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HomeOpinionDashboardHisashi Takeuchi is Maruti-Suzuki's new boss. Driving on Indian roads isn't his...

Hisashi Takeuchi is Maruti-Suzuki’s new boss. Driving on Indian roads isn’t his only challenge

In his first interaction with the Indian media, Maruti Suzuki's new CEO Hisashi Takeuchi revealed the carmaker's plans to roll out its first electric car by 2025 and more.

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New Delhi: Hisashi Takeuchi has taken over the reins of Maruti-Suzuki India Limited (MSIL) as Managing Director and Chief Executive Officer (MD & CEO).

In his first interaction with the Indian media, Takeuchi-san said development of the first Maruti EV was a work in progress, adding that a rollout of Maruti’s first electric car would only begin by 2025.

He further stated that one must look at the entire lifecycle and carbon costs of electric vehicles.

India’s largest carmaker by a fair margin, Maruti-Suzuki India Limited has been making cars that gave millions of Indians their first, and in some cases, only, experience of passenger cars. But despite having created immense shareholder wealth in the past two decades, the carmaker is facing severe headwinds.

Some of this is, at least in part, MSIL’s own doing.

Also Read: Maruti Suzuki launches new version of Ertiga

Challenges before Maruti-Suzuki

Unable to bring in a diesel engine that could adhere to strict emission norms posited by Bharat Stage-6 (BS VI), Maruti-Suzuki India Limited decided to stop making diesel-powered vehicles.

There is also the fact that despite the success of Vitara Brezza — its only Sports Utility Vehicle (SUV) — MSIL has been absent from the so-called ‘Creta’ segment, named after Hyundai’s runaway hit. The very same Creta has been printing money for Maruti-Suzuki’s rivals with more and more Indians opting for SUVs that now account for 40 per cent of the 2.5 million passenger cars sold in India each year.

As if things were not difficult enough already, the global shortage of semiconductors has added to the woes of the global automotive industry and MSIL is no exception.

The semiconductor shortage, coupled with the fact that it is now mandatory for passenger cars sold in India to be fitted with certain features that require additional electronics such as airbags and anti-lock brakes, along with customer preferences, including heads-up display units and smartphone connectivity, has resulted in MSIL’s order backlog touching 2,70,000 vehicles on this day.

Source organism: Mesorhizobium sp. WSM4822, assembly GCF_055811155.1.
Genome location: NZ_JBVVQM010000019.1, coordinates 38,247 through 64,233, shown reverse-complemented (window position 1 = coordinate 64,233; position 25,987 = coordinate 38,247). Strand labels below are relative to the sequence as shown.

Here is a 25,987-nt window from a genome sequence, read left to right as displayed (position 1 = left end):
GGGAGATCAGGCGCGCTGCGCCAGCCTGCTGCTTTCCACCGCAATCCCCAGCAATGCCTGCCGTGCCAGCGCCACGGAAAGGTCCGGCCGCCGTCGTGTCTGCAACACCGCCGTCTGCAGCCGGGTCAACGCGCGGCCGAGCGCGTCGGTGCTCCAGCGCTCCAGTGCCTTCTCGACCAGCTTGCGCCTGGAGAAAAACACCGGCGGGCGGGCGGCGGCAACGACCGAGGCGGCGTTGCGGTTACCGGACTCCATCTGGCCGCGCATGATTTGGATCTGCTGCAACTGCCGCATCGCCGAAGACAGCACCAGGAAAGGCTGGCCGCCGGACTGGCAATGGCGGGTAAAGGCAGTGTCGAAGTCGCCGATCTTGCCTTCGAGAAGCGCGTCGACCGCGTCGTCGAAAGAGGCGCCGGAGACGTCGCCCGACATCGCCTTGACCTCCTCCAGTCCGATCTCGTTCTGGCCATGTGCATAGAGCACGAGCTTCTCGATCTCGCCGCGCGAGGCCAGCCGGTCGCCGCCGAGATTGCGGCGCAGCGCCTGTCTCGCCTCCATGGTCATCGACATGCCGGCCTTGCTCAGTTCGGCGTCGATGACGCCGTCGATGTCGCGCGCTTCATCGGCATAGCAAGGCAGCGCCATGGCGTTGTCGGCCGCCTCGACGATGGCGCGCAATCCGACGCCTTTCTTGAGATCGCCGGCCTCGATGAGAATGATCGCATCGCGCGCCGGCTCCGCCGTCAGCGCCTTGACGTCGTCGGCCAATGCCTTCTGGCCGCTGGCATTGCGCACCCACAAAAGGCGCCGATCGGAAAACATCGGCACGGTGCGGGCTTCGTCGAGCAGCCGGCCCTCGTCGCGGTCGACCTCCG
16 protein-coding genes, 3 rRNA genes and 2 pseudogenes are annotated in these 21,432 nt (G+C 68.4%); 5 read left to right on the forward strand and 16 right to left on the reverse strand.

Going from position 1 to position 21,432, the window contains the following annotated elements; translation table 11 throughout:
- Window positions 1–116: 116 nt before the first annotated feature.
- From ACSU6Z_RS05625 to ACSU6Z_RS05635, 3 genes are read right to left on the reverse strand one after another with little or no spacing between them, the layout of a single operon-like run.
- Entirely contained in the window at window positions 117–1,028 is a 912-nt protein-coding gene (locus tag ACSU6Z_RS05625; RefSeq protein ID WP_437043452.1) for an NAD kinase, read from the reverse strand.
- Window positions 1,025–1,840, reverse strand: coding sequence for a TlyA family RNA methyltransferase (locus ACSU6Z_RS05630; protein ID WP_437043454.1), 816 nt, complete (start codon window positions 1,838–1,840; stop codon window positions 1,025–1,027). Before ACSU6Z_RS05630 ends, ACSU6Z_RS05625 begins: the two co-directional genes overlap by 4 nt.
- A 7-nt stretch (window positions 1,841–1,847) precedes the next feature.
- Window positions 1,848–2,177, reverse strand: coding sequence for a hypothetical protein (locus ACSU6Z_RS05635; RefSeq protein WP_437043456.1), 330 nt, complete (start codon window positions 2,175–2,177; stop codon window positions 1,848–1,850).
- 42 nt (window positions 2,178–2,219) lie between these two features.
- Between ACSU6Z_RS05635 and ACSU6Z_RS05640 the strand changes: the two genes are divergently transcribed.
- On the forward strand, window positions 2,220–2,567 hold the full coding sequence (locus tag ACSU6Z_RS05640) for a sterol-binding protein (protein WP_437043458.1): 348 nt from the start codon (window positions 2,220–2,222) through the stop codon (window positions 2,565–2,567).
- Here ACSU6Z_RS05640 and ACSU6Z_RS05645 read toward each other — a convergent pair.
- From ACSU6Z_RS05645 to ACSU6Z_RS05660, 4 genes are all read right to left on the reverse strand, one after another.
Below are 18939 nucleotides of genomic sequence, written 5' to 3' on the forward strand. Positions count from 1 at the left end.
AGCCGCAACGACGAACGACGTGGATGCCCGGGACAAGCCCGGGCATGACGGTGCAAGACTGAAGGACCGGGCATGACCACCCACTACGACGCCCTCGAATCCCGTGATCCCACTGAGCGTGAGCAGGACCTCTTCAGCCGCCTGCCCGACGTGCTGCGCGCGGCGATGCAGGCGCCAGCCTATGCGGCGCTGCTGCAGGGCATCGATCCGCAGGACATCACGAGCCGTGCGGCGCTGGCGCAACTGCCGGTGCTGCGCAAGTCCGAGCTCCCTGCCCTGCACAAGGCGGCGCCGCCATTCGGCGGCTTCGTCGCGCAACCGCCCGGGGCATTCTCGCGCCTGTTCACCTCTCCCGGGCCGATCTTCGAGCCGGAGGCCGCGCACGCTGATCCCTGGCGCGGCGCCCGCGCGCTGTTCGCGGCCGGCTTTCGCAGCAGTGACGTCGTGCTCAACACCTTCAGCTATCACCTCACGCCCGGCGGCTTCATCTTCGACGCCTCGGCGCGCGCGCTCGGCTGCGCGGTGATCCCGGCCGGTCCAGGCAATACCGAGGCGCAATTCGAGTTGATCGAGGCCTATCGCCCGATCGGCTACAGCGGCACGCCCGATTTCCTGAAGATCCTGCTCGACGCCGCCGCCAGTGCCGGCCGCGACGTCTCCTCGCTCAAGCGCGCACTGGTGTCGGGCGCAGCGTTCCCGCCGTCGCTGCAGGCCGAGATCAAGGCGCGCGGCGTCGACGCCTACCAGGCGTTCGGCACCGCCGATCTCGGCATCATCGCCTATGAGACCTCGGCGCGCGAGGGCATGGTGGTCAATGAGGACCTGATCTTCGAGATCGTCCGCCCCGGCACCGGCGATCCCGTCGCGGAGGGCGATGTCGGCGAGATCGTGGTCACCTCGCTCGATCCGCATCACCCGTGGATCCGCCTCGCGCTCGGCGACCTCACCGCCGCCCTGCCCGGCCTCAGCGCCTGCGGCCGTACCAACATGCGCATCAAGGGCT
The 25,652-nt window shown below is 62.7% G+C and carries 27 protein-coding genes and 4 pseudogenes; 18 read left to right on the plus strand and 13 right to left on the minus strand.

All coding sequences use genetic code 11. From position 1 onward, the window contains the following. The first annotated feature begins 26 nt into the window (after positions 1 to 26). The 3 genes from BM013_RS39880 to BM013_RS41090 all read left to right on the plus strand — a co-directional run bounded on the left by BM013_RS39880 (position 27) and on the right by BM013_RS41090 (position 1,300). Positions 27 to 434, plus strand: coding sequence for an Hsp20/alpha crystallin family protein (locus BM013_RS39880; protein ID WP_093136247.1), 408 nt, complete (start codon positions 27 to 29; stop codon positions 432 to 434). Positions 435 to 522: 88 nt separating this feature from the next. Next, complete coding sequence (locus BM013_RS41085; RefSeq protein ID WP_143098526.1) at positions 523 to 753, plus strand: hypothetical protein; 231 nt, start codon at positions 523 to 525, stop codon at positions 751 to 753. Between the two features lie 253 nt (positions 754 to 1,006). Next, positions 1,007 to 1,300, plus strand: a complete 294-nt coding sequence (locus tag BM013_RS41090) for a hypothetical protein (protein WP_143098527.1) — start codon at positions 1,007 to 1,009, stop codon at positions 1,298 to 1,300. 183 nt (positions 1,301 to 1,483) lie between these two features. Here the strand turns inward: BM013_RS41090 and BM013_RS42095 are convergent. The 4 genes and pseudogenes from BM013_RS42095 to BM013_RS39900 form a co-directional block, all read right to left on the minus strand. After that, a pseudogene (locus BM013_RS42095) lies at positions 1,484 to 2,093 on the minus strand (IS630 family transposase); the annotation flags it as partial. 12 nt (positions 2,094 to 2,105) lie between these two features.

What is working in Maruti’s favour?

This is not to say that Takeuchi-san does not have some things going in his favour as he himself admits. For example, Maruti-Suzuki India Limited’s order backlog is actually more vehicles than what all other carmakers in India, with the sole exception of Hyundai, sell in a year.

In a frank discussion with members of the media from Delhi, Hisashi Takeuchi said MSIL has boosted exports from the country as export specifications often require fewer semiconductors.

This, in addition to Maruti’s bet on Compressed Natural Gas (CNG)-powered vehicles, has proven to be a boon for the carmaker.

“The government has said that they plan to increase the number of CNG stations across India from around 3,500 today to 12,000 in the next couple of years, and that CNG is not only cheaper than petrol, it is also cleaner and will help us achieve our carbon reduction goals,” Takeuchi-san said.

It is also important to note here that MSIL is planning to launch more SUVs into the market.

While Takeuchi-san did not announce any timeframe for these launches, it is believed that a second-generation Brezza is on the cards, along with a competitor in the ‘Creta’ segment, expected to be launched later this year.

Having fallen behind its competitors, especially Korean carmakers and, increasingly, Tata Motors, Maruti-Suzuki India Limited is also ramping up the feature specifications on its vehicles, including adding heads-up displays on the new Baleno, six-speed automatic gearboxes with paddle-shifters on the new Ertiga, along with XL6 and additional safety features such as more airbags.

Takeuchi-san bats for ethanol blending in petrol

Takeuchi-san said he believed that the Indian government’s push towards increasing ethanol blending in petrol was a more viable solution in the short-term not just to reduce carbon emissions, but also to save on the import of fuel.

But things will not be easy for Maruti with the increasing popularity of SUVs having caught the small car manufacturer flat-footed. It remains to be seen whether new products will help MSIL regain its market share that has fallen to a multi-year low of just over 43 per cent.

Also, while Maruti’s CNG strategy has paid dividends, global gas prices have seen a dramatic hike after the onset of the Russia-Ukraine conflict as sanctions on Moscow have made Russian gas unpalatable, which is a huge problem given Russia’s dominant position in the global natural gas supply chain.

Takeuchi-san understands the scale of the task ahead of him, and, unlike previous Japanese chief executives at the helm of the country’s largest carmaker, his outreach to the media was perhaps a reflection of that knowledge.

(Edited by Amrtansh Arora)

Also Read: Olive green Maruti Gypsy to be history as Army seeks new 4×4 soft-top vehicle for operations


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